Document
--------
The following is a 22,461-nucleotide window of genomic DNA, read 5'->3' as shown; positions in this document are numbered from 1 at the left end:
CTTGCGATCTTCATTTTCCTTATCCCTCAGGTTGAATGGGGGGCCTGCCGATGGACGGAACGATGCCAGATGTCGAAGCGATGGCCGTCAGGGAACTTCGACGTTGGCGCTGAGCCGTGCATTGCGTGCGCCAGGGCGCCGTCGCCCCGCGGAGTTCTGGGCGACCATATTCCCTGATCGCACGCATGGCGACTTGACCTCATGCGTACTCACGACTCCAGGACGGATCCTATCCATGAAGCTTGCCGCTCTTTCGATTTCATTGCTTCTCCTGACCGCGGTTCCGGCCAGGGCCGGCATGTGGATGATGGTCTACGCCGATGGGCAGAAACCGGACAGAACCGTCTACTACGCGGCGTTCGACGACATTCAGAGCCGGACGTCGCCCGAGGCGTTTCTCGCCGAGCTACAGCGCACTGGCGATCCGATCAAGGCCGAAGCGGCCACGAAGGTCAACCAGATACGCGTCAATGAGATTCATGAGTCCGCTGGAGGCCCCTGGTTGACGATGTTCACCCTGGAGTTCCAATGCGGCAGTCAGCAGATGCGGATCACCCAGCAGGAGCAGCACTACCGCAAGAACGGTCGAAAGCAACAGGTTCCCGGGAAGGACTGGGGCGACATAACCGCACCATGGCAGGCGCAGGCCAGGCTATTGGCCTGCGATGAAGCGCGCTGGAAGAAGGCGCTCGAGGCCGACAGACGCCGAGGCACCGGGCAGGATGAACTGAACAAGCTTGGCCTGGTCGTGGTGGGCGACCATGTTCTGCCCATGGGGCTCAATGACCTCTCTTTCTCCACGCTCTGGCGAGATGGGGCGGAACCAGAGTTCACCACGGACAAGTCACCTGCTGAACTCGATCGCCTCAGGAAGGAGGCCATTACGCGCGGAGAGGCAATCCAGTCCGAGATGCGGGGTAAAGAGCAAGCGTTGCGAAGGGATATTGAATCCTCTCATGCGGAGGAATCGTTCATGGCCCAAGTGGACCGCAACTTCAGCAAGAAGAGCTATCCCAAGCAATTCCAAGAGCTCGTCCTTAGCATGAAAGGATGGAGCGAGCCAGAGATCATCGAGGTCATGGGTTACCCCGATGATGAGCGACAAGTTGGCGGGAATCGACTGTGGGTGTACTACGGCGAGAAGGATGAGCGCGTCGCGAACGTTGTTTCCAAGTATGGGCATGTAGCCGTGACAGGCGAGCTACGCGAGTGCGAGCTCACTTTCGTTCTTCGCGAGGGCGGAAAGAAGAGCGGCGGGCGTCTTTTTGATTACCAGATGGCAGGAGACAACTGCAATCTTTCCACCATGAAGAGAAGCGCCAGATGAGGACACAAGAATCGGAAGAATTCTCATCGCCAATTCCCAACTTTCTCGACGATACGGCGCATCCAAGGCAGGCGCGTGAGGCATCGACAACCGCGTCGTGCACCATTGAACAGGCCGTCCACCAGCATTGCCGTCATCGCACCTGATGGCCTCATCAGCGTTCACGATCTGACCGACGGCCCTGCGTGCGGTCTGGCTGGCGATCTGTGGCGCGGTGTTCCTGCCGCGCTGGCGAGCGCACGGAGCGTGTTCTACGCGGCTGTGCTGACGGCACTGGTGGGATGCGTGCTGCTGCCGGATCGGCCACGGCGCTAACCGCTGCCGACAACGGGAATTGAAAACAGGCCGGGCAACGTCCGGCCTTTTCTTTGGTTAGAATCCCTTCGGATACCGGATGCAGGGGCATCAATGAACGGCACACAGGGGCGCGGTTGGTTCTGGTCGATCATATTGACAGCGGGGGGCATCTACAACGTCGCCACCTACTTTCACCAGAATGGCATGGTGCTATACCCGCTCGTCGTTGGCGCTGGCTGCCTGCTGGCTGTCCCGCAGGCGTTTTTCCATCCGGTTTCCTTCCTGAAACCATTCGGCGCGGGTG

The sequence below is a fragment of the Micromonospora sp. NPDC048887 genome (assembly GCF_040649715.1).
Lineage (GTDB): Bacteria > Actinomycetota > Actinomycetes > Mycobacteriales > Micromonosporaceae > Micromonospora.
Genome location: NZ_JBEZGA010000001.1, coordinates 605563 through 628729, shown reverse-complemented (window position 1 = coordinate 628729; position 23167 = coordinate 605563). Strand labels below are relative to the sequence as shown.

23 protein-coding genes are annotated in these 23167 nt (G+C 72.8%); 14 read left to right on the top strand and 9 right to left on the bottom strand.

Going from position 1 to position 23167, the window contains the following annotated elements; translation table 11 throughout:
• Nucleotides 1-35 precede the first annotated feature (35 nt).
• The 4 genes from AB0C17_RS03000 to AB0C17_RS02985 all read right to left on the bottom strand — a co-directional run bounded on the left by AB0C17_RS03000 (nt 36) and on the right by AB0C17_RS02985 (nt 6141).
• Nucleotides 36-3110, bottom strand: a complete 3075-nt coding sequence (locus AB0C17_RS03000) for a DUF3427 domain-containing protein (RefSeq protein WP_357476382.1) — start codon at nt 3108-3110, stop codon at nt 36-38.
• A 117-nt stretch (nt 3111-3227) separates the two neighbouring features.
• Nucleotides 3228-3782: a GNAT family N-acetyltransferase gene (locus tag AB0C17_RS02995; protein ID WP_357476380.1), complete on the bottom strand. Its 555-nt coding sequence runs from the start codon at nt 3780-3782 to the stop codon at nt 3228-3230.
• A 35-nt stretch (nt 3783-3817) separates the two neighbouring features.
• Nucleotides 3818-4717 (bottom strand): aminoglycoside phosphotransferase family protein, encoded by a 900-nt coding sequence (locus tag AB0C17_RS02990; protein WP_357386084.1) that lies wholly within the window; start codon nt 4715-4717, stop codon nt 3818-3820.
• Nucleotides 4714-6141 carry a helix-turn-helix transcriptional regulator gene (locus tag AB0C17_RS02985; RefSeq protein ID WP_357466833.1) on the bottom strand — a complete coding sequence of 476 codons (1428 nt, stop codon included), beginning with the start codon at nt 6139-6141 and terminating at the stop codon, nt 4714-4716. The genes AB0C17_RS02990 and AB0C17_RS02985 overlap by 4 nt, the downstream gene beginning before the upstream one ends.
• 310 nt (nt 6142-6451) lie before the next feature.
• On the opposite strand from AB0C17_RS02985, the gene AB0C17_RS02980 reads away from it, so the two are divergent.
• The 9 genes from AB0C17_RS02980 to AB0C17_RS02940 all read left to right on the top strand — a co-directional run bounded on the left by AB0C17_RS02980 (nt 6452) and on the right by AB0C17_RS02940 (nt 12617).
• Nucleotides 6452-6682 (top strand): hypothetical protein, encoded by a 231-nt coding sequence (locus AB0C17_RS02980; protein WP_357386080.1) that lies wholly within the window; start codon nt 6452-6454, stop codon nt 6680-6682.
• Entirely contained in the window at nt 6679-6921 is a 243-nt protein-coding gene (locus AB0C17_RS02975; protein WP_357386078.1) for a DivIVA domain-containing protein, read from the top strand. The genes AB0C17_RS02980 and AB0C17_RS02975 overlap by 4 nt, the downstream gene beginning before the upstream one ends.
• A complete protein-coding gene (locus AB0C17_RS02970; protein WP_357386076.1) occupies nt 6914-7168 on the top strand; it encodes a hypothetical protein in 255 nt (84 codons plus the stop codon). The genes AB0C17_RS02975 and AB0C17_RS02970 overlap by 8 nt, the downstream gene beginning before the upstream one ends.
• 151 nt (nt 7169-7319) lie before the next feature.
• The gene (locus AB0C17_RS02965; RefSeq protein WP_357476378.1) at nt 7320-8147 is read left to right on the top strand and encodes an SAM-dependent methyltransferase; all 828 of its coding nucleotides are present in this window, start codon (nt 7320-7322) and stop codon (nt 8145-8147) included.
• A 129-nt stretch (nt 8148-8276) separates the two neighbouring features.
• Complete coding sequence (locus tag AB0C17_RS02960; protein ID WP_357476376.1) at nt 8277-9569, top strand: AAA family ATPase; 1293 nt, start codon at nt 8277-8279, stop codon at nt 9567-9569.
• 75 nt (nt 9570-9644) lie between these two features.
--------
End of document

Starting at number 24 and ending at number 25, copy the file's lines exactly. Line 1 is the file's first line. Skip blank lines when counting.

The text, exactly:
• A 129-nt stretch (nt 8148-8276) separates the two neighbouring features.
• Complete coding sequence (locus tag AB0C17_RS02960; protein ID WP_357476376.1) at nt 8277-9569, top strand: AAA family ATPase; 1293 nt, start codon at nt 8277-8279, stop codon at nt 9567-9569.